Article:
SMI: Are You Exceeding Your Towing Capacity?

Tips for preventing the accumulation of slow-moving inventory at your dealership.

For those unfamiliar with the term SMI, it stands for “slow-moving inventory,” a phrase that I developed many years ago to denote goods that are not moving through your parts and accessories inventories as quickly as they should. Since one of the themes for May’s issue of RV PRO is towing and hitches, I thought that discussing the towing capacity for SMI in your parts and accessories inventory might be appropriate for this two-part column, which will continue in the June issue of RV PRO.

To better evaluate the value of the SMI in your parts and accessories inventories, it is necessary to define SMI for the possible components of those inventories. For items that are considered parts and accessories for the RVs that you might sell and service, SMI is any item that has not incurred a demand in more than nine consecutive months and was received at least 12 months previously.

SMI Towing Capacity

To determine the SMI capacity for your parts and accessories inventories, you will need to know the acceptable upper limits for SMI. For parts and accessories, SMI should not exceed 15% of the total inventory value.

Using the reporting function of your dealership management system (DMS), you should be able to generate a report (or a series of reports*) that identify those parts and accessories that have not incurred a demand in more than nine months and were received into your database at least 12 months prior.

*Series of reports: If you classify your parts and accessories based on similar characteristics, it could be more productive to create an SMI report for each of those classes. For instance, you might have classes such as towing/hitches, sanitation, electronics and similar such groupings.

Having generated your SMI report (or reports), you should divide the total cost of the SMI by the total cost of the inventory you are evaluating. Perhaps a few examples will assist in your evaluation calculations.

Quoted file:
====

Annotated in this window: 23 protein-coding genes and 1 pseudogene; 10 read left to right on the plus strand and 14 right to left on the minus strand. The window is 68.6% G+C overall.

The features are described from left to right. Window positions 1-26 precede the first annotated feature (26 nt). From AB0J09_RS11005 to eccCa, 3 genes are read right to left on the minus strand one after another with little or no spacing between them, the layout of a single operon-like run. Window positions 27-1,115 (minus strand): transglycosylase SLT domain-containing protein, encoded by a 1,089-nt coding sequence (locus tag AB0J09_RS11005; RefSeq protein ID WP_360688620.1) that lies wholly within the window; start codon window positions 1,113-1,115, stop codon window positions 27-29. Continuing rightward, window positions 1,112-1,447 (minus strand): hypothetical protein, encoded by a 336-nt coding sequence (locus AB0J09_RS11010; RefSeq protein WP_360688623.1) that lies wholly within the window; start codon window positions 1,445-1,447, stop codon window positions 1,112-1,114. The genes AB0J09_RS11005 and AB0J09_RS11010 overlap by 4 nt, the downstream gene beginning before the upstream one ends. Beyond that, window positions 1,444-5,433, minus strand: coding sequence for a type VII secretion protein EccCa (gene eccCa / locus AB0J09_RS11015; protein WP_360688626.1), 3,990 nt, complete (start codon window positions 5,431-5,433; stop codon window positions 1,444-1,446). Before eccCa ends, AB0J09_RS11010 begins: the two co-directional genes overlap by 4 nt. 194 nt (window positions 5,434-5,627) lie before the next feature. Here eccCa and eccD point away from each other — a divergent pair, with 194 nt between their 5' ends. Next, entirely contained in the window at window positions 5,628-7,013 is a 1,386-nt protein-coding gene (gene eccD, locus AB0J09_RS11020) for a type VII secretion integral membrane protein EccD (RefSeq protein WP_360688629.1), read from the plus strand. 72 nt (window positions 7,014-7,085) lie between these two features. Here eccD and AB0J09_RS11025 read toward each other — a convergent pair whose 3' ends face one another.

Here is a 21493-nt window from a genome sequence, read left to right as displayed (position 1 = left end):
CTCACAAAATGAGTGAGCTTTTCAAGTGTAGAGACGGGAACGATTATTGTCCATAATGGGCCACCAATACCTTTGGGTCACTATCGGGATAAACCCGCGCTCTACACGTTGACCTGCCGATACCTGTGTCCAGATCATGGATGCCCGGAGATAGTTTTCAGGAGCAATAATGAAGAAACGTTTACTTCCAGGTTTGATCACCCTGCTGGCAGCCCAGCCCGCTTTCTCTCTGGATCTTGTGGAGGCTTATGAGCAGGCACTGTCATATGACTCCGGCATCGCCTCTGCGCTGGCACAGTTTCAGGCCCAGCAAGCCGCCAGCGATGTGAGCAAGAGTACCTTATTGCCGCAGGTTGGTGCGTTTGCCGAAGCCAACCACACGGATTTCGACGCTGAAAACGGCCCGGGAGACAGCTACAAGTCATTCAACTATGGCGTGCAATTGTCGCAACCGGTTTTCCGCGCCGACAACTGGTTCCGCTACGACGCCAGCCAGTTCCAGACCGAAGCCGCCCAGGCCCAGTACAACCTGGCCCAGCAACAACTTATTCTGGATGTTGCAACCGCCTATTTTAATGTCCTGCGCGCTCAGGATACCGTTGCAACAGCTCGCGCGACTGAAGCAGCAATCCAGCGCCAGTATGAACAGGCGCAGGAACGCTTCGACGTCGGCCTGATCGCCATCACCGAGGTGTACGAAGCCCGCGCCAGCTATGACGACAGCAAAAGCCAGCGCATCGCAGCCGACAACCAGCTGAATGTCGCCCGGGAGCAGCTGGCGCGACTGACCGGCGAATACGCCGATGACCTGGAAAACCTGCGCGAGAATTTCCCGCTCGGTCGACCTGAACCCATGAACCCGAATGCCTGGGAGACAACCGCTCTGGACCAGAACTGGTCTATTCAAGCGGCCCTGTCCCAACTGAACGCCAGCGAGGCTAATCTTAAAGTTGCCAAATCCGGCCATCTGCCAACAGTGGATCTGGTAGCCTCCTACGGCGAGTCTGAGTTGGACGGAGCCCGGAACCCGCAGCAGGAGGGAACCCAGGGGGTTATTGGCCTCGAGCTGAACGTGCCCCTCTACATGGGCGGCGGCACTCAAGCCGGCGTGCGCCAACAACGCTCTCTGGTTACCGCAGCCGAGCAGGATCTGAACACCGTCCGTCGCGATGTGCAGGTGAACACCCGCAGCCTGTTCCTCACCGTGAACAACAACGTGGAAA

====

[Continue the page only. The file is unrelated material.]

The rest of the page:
Example 1 – SMI for the entire parts and accessories inventory

Items qualifying as SMI = $53,950.41
All parts and accessories items = $234,567.00
SMI% = $53,950.41 ÷ $234,567 yields a 23% SMI

Example 2 – SMI for one class of your parts and accessories inventory

Items qualifying as SMI = $9,678.76
All items in this class of parts and accessories inventory = $34,567.00
SMI% = $9,678.76 ÷ $34,567.00 yields a 28% SMI

To identify the SMI culprits as well as evaluate your entire parts and accessories inventories for other Inventory Performance Factors (IPF), I suggest that you assign each item to a specific class based on similar characteristics or functions. This enables you to generate reports based on each of the classes so that you are reviewing and taking action on a smaller subset of items.

Hauling Too Much SMI – Now What?

There could be two aspects of your plan to deal with SMI. These involve elimination of existing SMI and prevention of future SMI. Since it is important to prevent accumulation of future SMI while you are concurrently eliminating the existing SMI, let’s discuss some factors that could be in your SMI prevention plan.

The biggest contributors to SMI are frequently ordered special items for a customer, whether they are directly ordered by the customer or by one of the other departments in your RV business. Some factors that you could include in your special order process to minimize the chance for error are: